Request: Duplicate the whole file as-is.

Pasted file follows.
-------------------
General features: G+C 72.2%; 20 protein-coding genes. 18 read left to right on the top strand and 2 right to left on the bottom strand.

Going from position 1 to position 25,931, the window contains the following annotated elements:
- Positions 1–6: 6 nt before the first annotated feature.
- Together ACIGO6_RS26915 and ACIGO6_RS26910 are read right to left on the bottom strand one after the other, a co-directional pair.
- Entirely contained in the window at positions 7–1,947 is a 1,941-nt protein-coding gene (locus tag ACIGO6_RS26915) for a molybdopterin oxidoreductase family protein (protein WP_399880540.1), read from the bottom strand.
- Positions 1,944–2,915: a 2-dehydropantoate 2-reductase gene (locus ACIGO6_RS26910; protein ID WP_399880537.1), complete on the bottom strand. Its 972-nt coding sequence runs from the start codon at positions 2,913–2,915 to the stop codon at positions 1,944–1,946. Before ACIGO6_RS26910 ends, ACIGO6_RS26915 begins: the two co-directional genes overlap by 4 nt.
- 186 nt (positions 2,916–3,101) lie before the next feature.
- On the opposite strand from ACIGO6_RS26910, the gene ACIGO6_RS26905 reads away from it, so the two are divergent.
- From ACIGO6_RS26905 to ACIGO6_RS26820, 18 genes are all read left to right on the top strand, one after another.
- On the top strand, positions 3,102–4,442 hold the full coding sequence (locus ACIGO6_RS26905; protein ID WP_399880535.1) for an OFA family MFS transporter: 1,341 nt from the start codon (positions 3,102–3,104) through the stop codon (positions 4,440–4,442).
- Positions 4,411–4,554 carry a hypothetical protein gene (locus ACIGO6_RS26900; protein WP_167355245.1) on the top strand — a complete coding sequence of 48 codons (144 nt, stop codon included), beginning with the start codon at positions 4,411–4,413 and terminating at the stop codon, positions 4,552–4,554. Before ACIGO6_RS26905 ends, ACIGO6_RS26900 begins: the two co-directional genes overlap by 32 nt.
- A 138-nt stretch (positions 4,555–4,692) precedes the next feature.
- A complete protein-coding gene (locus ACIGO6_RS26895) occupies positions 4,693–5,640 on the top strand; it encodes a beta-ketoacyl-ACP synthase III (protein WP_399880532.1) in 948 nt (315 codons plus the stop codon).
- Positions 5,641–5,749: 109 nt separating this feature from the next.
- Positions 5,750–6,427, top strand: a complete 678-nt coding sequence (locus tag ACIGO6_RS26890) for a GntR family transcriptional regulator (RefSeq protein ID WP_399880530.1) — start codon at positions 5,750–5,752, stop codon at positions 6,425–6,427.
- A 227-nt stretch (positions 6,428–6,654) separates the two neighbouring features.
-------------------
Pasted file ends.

General features: G+C 72.2%; 20 protein-coding genes. 18 read left to right on the top strand and 2 right to left on the bottom strand.

Going from position 1 to position 25,931, the window contains the following annotated elements:
- Positions 1–6: 6 nt before the first annotated feature.
- Together ACIGO6_RS26915 and ACIGO6_RS26910 are read right to left on the bottom strand one after the other, a co-directional pair.
- Entirely contained in the window at positions 7–1,947 is a 1,941-nt protein-coding gene (locus tag ACIGO6_RS26915) for a molybdopterin oxidoreductase family protein (protein WP_399880540.1), read from the bottom strand.
- Positions 1,944–2,915: a 2-dehydropantoate 2-reductase gene (locus ACIGO6_RS26910; protein ID WP_399880537.1), complete on the bottom strand. Its 972-nt coding sequence runs from the start codon at positions 2,913–2,915 to the stop codon at positions 1,944–1,946. Before ACIGO6_RS26910 ends, ACIGO6_RS26915 begins: the two co-directional genes overlap by 4 nt.
- 186 nt (positions 2,916–3,101) lie before the next feature.
- On the opposite strand from ACIGO6_RS26910, the gene ACIGO6_RS26905 reads away from it, so the two are divergent.
- From ACIGO6_RS26905 to ACIGO6_RS26820, 18 genes are all read left to right on the top strand, one after another.
- On the top strand, positions 3,102–4,442 hold the full coding sequence (locus ACIGO6_RS26905; protein ID WP_399880535.1) for an OFA family MFS transporter: 1,341 nt from the start codon (positions 3,102–3,104) through the stop codon (positions 4,440–4,442).
- Positions 4,411–4,554 carry a hypothetical protein gene (locus ACIGO6_RS26900; protein WP_167355245.1) on the top strand — a complete coding sequence of 48 codons (144 nt, stop codon included), beginning with the start codon at positions 4,411–4,413 and terminating at the stop codon, positions 4,552–4,554. Before ACIGO6_RS26905 ends, ACIGO6_RS26900 begins: the two co-directional genes overlap by 32 nt.
- A 138-nt stretch (positions 4,555–4,692) precedes the next feature.
- A complete protein-coding gene (locus ACIGO6_RS26895) occupies positions 4,693–5,640 on the top strand; it encodes a beta-ketoacyl-ACP synthase III (protein WP_399880532.1) in 948 nt (315 codons plus the stop codon).
- Positions 5,641–5,749: 109 nt separating this feature from the next.
- Positions 5,750–6,427, top strand: a complete 678-nt coding sequence (locus tag ACIGO6_RS26890) for a GntR family transcriptional regulator (RefSeq protein ID WP_399880530.1) — start codon at positions 5,750–5,752, stop codon at positions 6,425–6,427.
- A 227-nt stretch (positions 6,428–6,654) separates the two neighbouring features.